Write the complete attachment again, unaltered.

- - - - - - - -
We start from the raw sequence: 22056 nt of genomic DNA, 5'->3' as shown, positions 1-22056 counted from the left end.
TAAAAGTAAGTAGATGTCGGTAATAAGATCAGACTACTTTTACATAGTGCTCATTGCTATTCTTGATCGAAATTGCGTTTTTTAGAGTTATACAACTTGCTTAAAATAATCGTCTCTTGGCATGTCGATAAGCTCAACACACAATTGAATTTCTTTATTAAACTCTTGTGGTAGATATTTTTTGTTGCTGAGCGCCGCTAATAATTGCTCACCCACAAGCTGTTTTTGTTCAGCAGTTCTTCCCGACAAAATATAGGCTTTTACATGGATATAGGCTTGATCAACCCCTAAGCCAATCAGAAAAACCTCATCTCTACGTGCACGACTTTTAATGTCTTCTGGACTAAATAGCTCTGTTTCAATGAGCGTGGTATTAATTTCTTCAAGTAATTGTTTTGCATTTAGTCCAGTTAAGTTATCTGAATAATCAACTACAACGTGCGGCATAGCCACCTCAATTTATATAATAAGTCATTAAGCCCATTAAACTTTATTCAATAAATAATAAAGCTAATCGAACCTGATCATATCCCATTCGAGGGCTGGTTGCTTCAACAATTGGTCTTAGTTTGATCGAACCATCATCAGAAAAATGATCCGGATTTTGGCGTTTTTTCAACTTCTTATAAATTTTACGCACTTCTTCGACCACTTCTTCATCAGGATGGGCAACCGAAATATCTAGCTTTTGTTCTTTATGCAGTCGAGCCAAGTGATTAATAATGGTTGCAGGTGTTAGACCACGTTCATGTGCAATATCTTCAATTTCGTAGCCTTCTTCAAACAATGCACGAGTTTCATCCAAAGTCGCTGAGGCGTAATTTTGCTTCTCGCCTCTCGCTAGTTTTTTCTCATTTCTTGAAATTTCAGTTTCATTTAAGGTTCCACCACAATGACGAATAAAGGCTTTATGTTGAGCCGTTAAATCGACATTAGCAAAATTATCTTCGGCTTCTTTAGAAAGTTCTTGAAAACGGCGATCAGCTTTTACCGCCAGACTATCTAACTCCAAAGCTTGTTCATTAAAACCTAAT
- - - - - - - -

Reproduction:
We start from the raw sequence: 22056 nt of genomic DNA, 5'->3' as shown, positions 1-22056 counted from the left end.
TAAAAGTAAGTAGATGTCGGTAATAAGATCAGACTACTTTTACATAGTGCTCATTGCTATTCTTGATCGAAATTGCGTTTTTTAGAGTTATACAACTTGCTTAAAATAATCGTCTCTTGGCATGTCGATAAGCTCAACACACAATTGAATTTCTTTATTAAACTCTTGTGGTAGATATTTTTTGTTGCTGAGCGCCGCTAATAATTGCTCACCCACAAGCTGTTTTTGTTCAGCAGTTCTTCCCGACAAAATATAGGCTTTTACATGGATATAGGCTTGATCAACCCCTAAGCCAATCAGAAAAACCTCATCTCTACGTGCACGACTTTTAATGTCTTCTGGACTAAATAGCTCTGTTTCAATGAGCGTGGTATTAATTTCTTCAAGTAATTGTTTTGCATTTAGTCCAGTTAAGTTATCTGAATAATCAACTACAACGTGCGGCATAGCCACCTCAATTTATATAATAAGTCATTAAGCCCATTAAACTTTATTCAATAAATAATAAAGCTAATCGAACCTGATCATATCCCATTCGAGGGCTGGTTGCTTCAACAATTGGTCTTAGTTTGATCGAACCATCATCAGAAAAATGATCCGGATTTTGGCGTTTTTTCAACTTCTTATAAATTTTACGCACTTCTTCGACCACTTCTTCATCAGGATGGGCAACCGAAATATCTAGCTTTTGTTCTTTATGCAGTCGAGCCAAGTGATTAATAATGGTTGCAGGTGTTAGACCACGTTCATGTGCAATATCTTCAATTTCGTAGCCTTCTTCAAACAATGCACGAGTTTCATCCAAAGTCGCTGAGGCGTAATTTTGCTTCTCGCCTCTCGCTAGTTTTTTCTCATTTCTTGAAATTTCAGTTTCATTTAAGGTTCCACCACAATGACGAATAAAGGCTTTATGTTGAGCCGTTAAATCGACATTAGCAAAATTATCTTCGGCTTCTTTAGAAAGTTCTTGAAAACGGCGATCAGCTTTTACCGCCAGACTATCTAACTCCAAAGCTTGTTCATTAAAACCTAAT